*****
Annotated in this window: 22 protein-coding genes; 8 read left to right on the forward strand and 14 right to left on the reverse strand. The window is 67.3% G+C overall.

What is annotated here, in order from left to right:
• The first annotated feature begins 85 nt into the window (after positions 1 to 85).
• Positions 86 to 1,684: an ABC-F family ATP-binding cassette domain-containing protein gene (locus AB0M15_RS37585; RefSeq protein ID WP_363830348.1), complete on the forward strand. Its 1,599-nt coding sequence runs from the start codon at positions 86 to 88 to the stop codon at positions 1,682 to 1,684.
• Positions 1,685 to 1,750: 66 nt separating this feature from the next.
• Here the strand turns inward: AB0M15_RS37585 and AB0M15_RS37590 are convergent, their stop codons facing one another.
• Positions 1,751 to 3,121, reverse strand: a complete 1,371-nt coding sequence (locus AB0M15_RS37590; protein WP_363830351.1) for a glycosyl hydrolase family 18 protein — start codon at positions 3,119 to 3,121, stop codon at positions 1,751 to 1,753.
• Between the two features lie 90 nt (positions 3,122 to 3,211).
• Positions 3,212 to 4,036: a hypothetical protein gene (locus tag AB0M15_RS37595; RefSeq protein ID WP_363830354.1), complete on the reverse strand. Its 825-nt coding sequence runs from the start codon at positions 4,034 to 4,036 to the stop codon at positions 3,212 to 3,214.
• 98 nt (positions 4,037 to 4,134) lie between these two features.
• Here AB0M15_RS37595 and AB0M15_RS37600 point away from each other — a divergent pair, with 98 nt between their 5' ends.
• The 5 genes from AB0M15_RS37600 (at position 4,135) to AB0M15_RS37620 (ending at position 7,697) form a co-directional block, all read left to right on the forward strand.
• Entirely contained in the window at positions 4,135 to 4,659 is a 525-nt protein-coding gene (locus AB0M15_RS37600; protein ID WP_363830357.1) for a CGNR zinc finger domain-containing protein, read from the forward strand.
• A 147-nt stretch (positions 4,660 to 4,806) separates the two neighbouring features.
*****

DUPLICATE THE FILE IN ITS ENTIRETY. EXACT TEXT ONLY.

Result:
Annotated in this window: 22 protein-coding genes; 8 read left to right on the forward strand and 14 right to left on the reverse strand. The window is 67.3% G+C overall.

What is annotated here, in order from left to right:
• The first annotated feature begins 85 nt into the window (after positions 1 to 85).
• Positions 86 to 1,684: an ABC-F family ATP-binding cassette domain-containing protein gene (locus AB0M15_RS37585; RefSeq protein ID WP_363830348.1), complete on the forward strand. Its 1,599-nt coding sequence runs from the start codon at positions 86 to 88 to the stop codon at positions 1,682 to 1,684.
• Positions 1,685 to 1,750: 66 nt separating this feature from the next.
• Here the strand turns inward: AB0M15_RS37585 and AB0M15_RS37590 are convergent, their stop codons facing one another.
• Positions 1,751 to 3,121, reverse strand: a complete 1,371-nt coding sequence (locus AB0M15_RS37590; protein WP_363830351.1) for a glycosyl hydrolase family 18 protein — start codon at positions 3,119 to 3,121, stop codon at positions 1,751 to 1,753.
• Between the two features lie 90 nt (positions 3,122 to 3,211).
• Positions 3,212 to 4,036: a hypothetical protein gene (locus tag AB0M15_RS37595; RefSeq protein ID WP_363830354.1), complete on the reverse strand. Its 825-nt coding sequence runs from the start codon at positions 4,034 to 4,036 to the stop codon at positions 3,212 to 3,214.
• 98 nt (positions 4,037 to 4,134) lie between these two features.
• Here AB0M15_RS37595 and AB0M15_RS37600 point away from each other — a divergent pair, with 98 nt between their 5' ends.
• The 5 genes from AB0M15_RS37600 (at position 4,135) to AB0M15_RS37620 (ending at position 7,697) form a co-directional block, all read left to right on the forward strand.
• Entirely contained in the window at positions 4,135 to 4,659 is a 525-nt protein-coding gene (locus AB0M15_RS37600; protein ID WP_363830357.1) for a CGNR zinc finger domain-containing protein, read from the forward strand.
• A 147-nt stretch (positions 4,660 to 4,806) separates the two neighbouring features.